The following comments (Commission Only) are summarized to reflect the totality of comments and discussion presented.? They are listed in no particular order of importance, nor are they listed in the sequence in which they were made:
- Punitive:? many individuals echoed the feedback from libraries that the document is punitive.? When discussing this, individuals cited that if this is a punitive document, then what will be the ramifications? What services might be lost?? Furthermore, if this is punitive document than it is far too vague to fairly enforce punitive measures, i.e. it needs to be black and white so that standards can be measured and enforced, and absent that the document only serves to be one to encourage guidance and self-assessment.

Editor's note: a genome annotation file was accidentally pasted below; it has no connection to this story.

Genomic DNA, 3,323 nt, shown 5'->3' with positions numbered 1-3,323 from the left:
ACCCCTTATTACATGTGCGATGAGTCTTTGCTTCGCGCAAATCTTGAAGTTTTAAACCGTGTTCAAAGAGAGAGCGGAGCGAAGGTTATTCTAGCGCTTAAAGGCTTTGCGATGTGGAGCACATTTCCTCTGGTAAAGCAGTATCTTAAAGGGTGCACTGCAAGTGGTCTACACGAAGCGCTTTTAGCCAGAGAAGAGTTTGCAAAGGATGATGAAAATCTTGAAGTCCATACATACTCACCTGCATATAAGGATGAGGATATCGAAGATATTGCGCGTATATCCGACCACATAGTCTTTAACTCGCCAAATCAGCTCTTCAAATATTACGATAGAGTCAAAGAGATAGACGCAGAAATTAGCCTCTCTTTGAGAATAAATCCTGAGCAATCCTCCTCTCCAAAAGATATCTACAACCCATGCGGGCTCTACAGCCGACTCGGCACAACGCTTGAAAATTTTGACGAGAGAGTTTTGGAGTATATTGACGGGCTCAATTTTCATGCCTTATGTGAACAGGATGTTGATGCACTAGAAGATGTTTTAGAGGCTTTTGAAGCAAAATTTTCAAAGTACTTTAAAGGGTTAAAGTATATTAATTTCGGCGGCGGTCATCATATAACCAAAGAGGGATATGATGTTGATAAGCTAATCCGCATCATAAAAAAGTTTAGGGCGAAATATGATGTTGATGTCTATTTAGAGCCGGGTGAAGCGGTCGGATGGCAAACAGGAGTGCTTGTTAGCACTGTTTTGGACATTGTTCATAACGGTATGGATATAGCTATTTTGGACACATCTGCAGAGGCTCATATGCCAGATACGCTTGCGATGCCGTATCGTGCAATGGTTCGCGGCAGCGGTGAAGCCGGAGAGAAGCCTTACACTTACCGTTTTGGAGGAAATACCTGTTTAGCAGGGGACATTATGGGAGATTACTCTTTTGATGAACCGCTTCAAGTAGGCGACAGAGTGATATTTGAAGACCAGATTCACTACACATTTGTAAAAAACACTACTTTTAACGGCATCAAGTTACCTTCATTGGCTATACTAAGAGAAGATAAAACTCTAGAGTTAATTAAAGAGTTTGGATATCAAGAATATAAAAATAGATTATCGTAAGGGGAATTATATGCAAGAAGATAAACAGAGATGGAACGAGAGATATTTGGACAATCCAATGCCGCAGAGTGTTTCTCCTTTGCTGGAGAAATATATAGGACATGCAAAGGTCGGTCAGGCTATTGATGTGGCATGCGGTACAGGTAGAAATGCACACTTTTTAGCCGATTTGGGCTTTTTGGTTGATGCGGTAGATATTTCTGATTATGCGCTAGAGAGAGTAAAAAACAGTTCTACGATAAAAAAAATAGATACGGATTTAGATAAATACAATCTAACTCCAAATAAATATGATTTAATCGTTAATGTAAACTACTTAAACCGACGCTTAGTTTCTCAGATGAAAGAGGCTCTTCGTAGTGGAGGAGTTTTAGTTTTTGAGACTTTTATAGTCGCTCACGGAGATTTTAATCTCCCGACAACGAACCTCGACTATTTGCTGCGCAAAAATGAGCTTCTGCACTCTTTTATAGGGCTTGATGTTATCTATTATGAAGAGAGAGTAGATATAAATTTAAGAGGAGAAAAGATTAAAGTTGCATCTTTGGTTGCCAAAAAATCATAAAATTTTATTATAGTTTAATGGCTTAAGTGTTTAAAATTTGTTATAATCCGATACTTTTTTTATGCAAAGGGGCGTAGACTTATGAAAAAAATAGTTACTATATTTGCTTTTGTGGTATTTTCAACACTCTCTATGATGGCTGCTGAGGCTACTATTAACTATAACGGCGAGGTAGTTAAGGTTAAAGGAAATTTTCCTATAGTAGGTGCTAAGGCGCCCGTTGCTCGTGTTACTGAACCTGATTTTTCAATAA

- Outcome to the “punitive” discussion:? The document was drawn from specific standards created by MLA and in effect for a decade.? Additionally, the document is organized and compliments the Public Library Definition created, adopted, and embraced by the Maine Library Commission.? While the Commission has no intention of, or ability currently, to measure and enforce punitive efforts for ‘not’ meeting standards, the document (at some time in the future) could enable that.? It is to say that the document isn’t intended to serve a punitive purpose now, but may in the future (especially if resources were significantly reduced). Any such effort would naturally accompany a specific effort to measure libraries against the standards in an objective way.? There was significant consensus that a preamble be created for the document that indicates the standards represent “Best Demonstrated Practices” and that the document should be used as a tool to move the library forward.? All agreed that any individual library moving to meet any of the standards presented would be a good thing and not a bad thing to do. ???